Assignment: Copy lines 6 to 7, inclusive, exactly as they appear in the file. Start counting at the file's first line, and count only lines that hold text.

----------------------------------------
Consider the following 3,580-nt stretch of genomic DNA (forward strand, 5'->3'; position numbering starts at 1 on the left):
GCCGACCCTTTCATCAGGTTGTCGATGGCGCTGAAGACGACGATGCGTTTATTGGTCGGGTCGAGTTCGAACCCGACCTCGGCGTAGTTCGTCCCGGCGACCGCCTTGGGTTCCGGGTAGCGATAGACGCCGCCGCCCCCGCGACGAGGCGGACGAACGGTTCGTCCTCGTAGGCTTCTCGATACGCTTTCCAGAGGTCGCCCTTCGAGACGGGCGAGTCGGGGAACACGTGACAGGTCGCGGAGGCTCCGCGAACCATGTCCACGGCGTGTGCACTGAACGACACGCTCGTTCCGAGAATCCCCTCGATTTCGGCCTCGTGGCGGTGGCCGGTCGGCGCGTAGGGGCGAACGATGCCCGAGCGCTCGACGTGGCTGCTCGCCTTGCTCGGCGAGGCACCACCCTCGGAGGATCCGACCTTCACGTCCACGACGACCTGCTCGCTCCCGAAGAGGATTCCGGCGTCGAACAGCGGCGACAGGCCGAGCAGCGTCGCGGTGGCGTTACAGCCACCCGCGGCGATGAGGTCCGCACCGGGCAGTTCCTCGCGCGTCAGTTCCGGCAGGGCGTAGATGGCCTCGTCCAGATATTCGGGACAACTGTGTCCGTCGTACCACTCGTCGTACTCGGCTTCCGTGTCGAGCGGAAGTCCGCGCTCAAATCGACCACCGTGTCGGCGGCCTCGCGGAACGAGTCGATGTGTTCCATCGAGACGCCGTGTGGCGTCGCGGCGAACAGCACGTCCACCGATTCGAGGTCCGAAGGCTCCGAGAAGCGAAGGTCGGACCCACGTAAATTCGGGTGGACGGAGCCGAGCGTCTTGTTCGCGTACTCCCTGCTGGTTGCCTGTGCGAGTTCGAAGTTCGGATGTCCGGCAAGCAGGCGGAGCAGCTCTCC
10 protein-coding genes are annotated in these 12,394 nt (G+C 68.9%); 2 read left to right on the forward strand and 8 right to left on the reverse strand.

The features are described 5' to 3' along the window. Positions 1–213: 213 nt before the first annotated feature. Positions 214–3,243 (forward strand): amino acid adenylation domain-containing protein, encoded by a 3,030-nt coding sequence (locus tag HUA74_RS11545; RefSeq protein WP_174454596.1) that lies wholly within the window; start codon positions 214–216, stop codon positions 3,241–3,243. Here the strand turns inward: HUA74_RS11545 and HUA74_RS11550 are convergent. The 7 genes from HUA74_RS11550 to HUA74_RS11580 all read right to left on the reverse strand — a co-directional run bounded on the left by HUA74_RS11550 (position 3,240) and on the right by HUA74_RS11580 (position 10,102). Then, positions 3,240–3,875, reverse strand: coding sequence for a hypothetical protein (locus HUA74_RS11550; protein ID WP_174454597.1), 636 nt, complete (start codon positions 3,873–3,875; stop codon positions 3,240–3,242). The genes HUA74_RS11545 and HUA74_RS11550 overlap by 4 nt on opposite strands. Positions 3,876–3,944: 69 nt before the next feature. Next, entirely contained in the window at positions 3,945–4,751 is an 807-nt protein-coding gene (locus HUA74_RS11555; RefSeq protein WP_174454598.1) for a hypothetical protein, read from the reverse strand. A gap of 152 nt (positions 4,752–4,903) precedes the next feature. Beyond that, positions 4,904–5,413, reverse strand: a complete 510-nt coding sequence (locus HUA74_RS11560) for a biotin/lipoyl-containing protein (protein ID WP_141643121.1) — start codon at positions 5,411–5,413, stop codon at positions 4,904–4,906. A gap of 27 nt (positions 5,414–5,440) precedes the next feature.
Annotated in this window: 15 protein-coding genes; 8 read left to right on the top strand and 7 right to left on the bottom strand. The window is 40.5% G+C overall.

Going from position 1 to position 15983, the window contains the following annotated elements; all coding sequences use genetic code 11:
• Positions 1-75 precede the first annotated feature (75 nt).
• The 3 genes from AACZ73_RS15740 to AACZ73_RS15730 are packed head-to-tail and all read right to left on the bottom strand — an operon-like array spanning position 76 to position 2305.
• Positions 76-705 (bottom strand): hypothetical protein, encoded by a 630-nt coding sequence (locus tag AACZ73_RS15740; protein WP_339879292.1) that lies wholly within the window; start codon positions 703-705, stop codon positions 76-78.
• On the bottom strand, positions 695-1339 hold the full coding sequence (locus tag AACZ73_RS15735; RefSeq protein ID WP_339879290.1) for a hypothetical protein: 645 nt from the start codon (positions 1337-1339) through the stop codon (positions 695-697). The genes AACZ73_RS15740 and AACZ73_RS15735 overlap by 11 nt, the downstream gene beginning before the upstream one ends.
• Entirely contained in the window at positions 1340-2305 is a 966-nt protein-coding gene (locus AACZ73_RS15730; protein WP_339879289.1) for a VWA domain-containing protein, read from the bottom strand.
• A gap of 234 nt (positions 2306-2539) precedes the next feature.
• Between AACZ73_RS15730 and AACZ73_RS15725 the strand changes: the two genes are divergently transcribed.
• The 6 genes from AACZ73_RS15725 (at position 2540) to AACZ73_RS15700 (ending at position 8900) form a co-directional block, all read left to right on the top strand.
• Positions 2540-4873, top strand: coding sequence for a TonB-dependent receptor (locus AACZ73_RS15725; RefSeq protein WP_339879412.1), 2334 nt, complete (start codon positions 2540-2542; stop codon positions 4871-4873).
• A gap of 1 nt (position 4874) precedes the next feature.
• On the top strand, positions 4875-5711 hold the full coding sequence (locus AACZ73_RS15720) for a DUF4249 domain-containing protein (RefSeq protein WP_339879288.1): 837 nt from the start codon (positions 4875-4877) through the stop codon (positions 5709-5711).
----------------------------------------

Going from position 1 to position 15983, the window contains the following annotated elements; all coding sequences use genetic code 11:
• Positions 1-75 precede the first annotated feature (75 nt).